The MSM and blogging: It’s about the conversation

Gary had this comment on the post that I wrote about my presentation in Geneva on Friday about the Mainstream Media and blogging:

You also say “Why would we chop up content we already produce and put it in reverse chronological order?”

I understand why you say that, but I do have one answer: Because there are millions reading blogs that won’t read the other publication writing you do, but may come across your blog and begin a conversation from there.

You’re right George, but you’re right because you understand that blogs are about the conversation, not just a novel way to publish the same material that we already produce out at our audiences.

Yes, there are millions of people readings blogs. But why? Is it because it’s the same content that the Mainstream Media already produce?

There is no simple or single answer for why people read blogs, but if they are turning away from the MSM because they don’t like our content, I don’t think just because we chop it up and present it in reverse chronological order it will win our audiences back.

I think that they read blogs because they find it more engaging. Why? Because they feel a connection to the blogger. It’s social media not passive media.

For the most part, the MSM has missed the boat in blogging and that is not for lack of MSM blogs. It is because they just see it as a novel way to publish their content while still being stuck in a broadcast model or a passive print model.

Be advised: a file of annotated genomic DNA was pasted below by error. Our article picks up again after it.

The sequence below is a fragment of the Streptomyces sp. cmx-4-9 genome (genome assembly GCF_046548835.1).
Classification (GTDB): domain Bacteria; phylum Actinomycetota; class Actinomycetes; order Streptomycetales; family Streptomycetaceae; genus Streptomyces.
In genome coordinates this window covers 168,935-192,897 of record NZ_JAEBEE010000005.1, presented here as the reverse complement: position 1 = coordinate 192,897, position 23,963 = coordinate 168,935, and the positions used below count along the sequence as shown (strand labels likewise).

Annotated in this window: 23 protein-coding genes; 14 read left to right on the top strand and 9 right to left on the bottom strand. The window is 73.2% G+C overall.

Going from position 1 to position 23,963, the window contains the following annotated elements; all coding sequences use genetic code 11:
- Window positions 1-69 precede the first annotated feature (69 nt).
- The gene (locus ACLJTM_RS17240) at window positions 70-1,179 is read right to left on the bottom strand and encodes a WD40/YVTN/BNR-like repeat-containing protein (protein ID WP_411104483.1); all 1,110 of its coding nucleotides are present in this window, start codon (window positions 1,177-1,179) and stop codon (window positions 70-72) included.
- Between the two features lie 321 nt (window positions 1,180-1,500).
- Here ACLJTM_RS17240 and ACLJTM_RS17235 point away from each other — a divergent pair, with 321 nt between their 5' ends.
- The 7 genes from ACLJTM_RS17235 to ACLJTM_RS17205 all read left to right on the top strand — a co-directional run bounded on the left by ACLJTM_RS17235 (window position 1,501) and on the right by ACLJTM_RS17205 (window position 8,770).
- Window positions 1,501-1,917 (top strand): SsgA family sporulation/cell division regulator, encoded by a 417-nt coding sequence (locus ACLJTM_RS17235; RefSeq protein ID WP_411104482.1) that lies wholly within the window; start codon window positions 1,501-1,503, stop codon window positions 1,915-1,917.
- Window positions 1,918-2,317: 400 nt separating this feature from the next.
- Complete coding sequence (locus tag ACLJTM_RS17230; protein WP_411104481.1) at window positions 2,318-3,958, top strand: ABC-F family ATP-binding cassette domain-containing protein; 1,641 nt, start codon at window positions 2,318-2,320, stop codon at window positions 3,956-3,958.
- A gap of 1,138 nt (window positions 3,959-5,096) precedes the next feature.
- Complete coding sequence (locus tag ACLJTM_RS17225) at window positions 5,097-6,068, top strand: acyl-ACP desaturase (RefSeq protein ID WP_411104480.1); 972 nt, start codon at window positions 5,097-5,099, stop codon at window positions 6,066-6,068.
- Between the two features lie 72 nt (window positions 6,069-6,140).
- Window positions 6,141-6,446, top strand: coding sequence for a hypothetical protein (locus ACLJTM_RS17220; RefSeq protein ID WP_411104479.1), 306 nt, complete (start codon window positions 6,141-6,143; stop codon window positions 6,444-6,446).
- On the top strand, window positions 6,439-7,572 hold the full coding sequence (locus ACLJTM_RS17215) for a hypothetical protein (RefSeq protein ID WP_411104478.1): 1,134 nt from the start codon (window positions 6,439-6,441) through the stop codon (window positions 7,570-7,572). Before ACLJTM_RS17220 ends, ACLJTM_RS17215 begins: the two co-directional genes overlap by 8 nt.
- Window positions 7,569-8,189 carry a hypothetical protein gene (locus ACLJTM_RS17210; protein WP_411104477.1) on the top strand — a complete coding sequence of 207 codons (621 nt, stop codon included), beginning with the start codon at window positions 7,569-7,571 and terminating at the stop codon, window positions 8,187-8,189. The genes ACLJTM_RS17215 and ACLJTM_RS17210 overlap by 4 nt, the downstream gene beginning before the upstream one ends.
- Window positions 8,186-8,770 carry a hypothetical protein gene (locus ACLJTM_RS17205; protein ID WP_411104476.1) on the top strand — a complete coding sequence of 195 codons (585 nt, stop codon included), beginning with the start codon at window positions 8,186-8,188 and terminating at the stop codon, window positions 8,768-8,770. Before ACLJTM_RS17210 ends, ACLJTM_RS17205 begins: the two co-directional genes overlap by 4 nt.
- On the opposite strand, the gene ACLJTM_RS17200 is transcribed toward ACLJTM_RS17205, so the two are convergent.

It is only when the realise that blogging is about what I’m doing now, accepting the invitation that you, George, as a reader gave me to enter into a conversation with you that the MSM might actually ‘get’ blogging.

But being a MSM insider, I can tell a lot of us still consider any interaction with the audience as a threat not as an opportunity.

Many journalists see it as a nuisance at best and an unwelcome threat to their authority at the worst.

Blogging made me realise that there was a new and really powerful way to relate to my audience.

Many journalists I speak to talk about the public as the ‘unwashed masses’. Wow. How do we expect to have conversation with people we look down on like that? Answer is we can’t.

Our audiences sense that, and I would argue, that is why they are leaving us in droves.

They feel a sense of ownership with their media, but not with the stuff they dismissively call the MSM (the Mainstream Media).

Thanks for the comment Gary.

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